Reality:  When infants are fussy, it doesn't always mean they're hungry.  It might be that baby needs his diaper changed, he's tired or just wants physical contact.   Introducing solids before baby is physically or developmentally ready is harmful.  It can lead to allergies or at the very least "wasted" nutrition.

Here is a reference to feeding your infant:

Infant Feeding Guidelines
Birth to 4 months Breast milk or formula
*4-6 months Breast milk or formula.  Add iron-fortified rice cereal.  Mix 1-2 tablespoon of cereal with breast milk or formula and offer two times daily.
5-6 months Breast milk or formula; iron-fortified rice cereal.  Add plain strained baby vegetables (such as peas, carrots, squash, and green bean) and strained baby fruits (such as bananas, applesauce, peaches, pears, and apricots).  Offer 1-2 tablespoons 2-3 times daily.  Offer one new food every 3-7 days and watch for signs of intolerance (rash, spitting up, or diarrhea).
6-8 months Breast milk or formula; iron-fortified rice cereal- increase to 4 tablespoons or more daily.  Add plain, strained baby meats (such as beef, veal, lamb, turkey, chicken, or egg yolk).  Offer ½ to 1 tablespoon one to two times a day.  Again, try one new meat every 3-7 days and watch for signs of intolerance.  Increase both strained vegetables and fruits to 2 tablespoons or more per day.  You may offer 2-4 ounces of fruit juice, either plain or fortified with vitamin C in a cup.
8-9 months Breast milk or iron-fortified formula; iron-fortified cereal.  Begin trying junior foods (half jar) or mashed and chopped table foods (4 tablespoons or more per day), such as meat, poultry, potato, and well-cooked pieces of vegetable.  Chopped canned fruit may replace strained fruit. Offer 1 to 2 small servings of bread, crackers or toast.
10-12 months Breast milk or formula; continue iron-fortified cereals (4 tablespoons or more per day).  Add cooked, cut-up pieces of vegetables and soft fruits (4 tablespoons or more per day), and tender meats.  Casseroles with pasta or rice may be offered.  Increase amounts according to baby's hunger.

*Only if baby is developmentally ready.  Baby stops pushing food out of mouth with tongue and can support head and sit up with help.

Remember, every baby differs, some may be ready for these foods somewhat later.  Check with your baby's doctor.

Click here to print out The Infant Feeding Guidelines!


Myth: Infants need to take a vitamin supplement.

Reality:  Almost all infants get the recommended amounts of nutrients they need simply from breastmilk, or iron-fortified formula, alone during the first four to six months.  After six months, appropriate solids foods will add the extra nutrients needed.  Simply follow the guidelines WIC provides for introducing solids to your infant.   Infants should not be given any supplements unless instructed by your physician.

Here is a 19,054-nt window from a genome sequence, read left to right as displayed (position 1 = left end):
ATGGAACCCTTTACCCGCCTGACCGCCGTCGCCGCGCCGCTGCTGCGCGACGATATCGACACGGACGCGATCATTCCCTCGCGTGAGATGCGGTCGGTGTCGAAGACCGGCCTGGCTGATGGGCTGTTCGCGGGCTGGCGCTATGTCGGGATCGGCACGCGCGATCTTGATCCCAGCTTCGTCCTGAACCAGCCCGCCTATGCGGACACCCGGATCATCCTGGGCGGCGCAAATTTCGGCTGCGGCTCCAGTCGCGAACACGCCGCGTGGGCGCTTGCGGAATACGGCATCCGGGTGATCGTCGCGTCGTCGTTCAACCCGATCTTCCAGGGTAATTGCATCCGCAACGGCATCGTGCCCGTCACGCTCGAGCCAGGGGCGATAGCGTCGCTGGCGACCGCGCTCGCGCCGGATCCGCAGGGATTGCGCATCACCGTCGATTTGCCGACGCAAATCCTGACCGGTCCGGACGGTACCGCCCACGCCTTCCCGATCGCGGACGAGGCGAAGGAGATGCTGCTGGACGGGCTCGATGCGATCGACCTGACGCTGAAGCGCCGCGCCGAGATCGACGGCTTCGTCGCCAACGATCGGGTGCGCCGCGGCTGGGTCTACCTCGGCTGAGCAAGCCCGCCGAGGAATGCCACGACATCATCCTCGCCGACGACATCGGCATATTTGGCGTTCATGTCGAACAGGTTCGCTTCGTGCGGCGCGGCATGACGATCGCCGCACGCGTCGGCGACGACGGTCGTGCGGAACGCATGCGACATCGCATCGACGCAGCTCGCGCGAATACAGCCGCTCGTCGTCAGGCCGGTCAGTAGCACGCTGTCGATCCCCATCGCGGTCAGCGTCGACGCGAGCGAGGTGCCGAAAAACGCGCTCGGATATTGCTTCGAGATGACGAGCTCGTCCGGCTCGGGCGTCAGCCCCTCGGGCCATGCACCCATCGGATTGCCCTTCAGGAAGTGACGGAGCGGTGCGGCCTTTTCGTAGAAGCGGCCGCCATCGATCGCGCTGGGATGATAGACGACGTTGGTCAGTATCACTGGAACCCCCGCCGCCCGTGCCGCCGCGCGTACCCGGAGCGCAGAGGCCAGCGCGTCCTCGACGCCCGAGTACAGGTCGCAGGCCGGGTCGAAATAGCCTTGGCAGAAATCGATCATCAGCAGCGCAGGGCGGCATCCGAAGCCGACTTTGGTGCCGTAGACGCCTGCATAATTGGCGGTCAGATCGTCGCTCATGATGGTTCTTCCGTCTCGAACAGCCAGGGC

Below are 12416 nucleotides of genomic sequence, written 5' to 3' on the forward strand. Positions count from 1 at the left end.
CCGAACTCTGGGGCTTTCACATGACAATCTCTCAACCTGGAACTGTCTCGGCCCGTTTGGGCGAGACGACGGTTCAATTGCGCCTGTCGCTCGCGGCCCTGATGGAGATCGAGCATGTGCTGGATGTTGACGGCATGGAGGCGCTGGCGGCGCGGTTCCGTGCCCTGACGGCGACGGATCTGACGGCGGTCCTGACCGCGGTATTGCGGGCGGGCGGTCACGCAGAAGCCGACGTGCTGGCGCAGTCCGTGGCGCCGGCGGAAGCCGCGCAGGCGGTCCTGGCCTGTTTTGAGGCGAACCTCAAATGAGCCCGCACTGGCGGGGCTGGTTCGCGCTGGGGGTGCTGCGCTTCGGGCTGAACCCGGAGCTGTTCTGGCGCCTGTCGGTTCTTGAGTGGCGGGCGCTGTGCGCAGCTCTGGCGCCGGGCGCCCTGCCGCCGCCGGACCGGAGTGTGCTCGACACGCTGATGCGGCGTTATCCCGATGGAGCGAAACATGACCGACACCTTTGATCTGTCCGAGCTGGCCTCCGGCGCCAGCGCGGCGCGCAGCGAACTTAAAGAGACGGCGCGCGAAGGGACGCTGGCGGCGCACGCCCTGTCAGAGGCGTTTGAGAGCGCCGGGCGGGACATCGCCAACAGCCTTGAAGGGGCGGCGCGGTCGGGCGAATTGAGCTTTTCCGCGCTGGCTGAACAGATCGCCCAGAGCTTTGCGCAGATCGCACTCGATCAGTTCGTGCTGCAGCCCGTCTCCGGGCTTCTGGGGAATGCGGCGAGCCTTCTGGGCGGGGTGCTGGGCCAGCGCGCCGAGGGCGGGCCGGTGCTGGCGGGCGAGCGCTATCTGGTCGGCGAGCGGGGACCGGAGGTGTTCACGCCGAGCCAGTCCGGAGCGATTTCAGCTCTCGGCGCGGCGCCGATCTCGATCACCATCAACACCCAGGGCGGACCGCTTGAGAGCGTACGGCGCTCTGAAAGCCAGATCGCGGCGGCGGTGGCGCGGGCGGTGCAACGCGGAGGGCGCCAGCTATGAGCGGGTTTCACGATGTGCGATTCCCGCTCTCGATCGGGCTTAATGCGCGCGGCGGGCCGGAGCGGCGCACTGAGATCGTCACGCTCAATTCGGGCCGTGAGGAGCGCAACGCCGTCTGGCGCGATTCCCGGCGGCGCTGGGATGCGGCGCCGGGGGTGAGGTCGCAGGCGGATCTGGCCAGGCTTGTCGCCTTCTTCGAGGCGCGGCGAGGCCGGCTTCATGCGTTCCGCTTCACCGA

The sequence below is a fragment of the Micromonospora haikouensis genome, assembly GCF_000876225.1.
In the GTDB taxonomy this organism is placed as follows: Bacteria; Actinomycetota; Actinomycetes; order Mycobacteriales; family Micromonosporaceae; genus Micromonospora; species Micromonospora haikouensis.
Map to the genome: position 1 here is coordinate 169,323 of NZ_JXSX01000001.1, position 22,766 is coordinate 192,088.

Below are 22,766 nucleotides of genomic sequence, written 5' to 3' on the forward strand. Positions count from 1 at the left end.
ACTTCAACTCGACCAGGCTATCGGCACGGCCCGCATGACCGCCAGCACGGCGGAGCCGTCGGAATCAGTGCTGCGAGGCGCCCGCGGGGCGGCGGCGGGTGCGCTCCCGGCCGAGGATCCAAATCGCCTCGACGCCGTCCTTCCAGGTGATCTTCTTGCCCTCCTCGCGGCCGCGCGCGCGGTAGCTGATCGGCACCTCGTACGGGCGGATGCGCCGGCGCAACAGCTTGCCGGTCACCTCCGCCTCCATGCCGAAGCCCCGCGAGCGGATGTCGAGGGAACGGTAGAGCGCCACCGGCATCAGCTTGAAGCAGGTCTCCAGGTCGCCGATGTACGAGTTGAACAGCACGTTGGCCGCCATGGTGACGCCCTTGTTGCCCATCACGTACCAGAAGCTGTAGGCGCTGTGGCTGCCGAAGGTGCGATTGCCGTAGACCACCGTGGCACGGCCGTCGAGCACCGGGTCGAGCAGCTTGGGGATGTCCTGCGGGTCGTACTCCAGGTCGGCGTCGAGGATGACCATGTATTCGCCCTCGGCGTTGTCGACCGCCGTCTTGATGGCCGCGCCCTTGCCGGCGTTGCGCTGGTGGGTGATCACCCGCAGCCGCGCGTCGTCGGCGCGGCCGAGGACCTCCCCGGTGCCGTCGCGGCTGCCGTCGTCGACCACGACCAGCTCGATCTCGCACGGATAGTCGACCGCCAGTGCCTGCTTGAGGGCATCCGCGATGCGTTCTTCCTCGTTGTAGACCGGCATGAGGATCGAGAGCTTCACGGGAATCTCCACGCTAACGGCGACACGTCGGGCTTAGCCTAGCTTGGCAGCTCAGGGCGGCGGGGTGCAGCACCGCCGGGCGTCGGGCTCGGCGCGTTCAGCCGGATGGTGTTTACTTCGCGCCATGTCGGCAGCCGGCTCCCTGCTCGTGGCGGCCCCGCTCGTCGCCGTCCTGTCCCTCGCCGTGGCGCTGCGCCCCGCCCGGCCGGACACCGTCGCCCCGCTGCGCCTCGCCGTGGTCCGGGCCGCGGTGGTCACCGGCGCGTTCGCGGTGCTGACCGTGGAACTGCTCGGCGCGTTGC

Click here for more information about Infant Feeding Guidelines.

Activity 3:

True or False:
1. Juice supplies empty calories to your infants diet such as sugar. True False
2. Dental carries will not begin until after your infant has teeth. True False
3. Fussy babies are always hungry. True False
4. Solely breastfeeding will supply adequate nutrients until about 4 months. True False


Where can I learn more about nutrition information?

You may ask your local WIC nutritionists for nutrition education materials.  Or you may log on to the following websites:


Plan a strategy to handle nutrition advise in the media.
If you hear nutrition information in the media you can always contact a professional in  nutrition to determine whether it is legit or not.  You may contact any of the WIC nutritionists to better serve you. 



Let's Review!

List 4 infant feeding myths:

Where can you get appropriate nutrition information?

What is your strategy on determining legitimate nutrition information.



Which WIC Office do you go to?

Bullhead City
Lake Havasu City

Where are you taking today's lesson?



You have completed the lesson on "Infant Feeding Myths”.  If you have any questions or comments, please e-mail one of our nutritionists.  We’ll be glad to answer any of your questions.  Continue scrolling to check your answers.

In Kingman you may contact a Nutritionist at
In Bullhead City you may contact a Nutritionist at
In Lake Havasu City you may contact a Nutritionist at


Activity 2: 1. False
2. True
3. False
4. True
Activity 3: 1. True
2. False
3. False
4. True

* If you have an extra minute, please fill out our survey on the WIC home page (where you chose this class) so we can better serve you.  Thanks.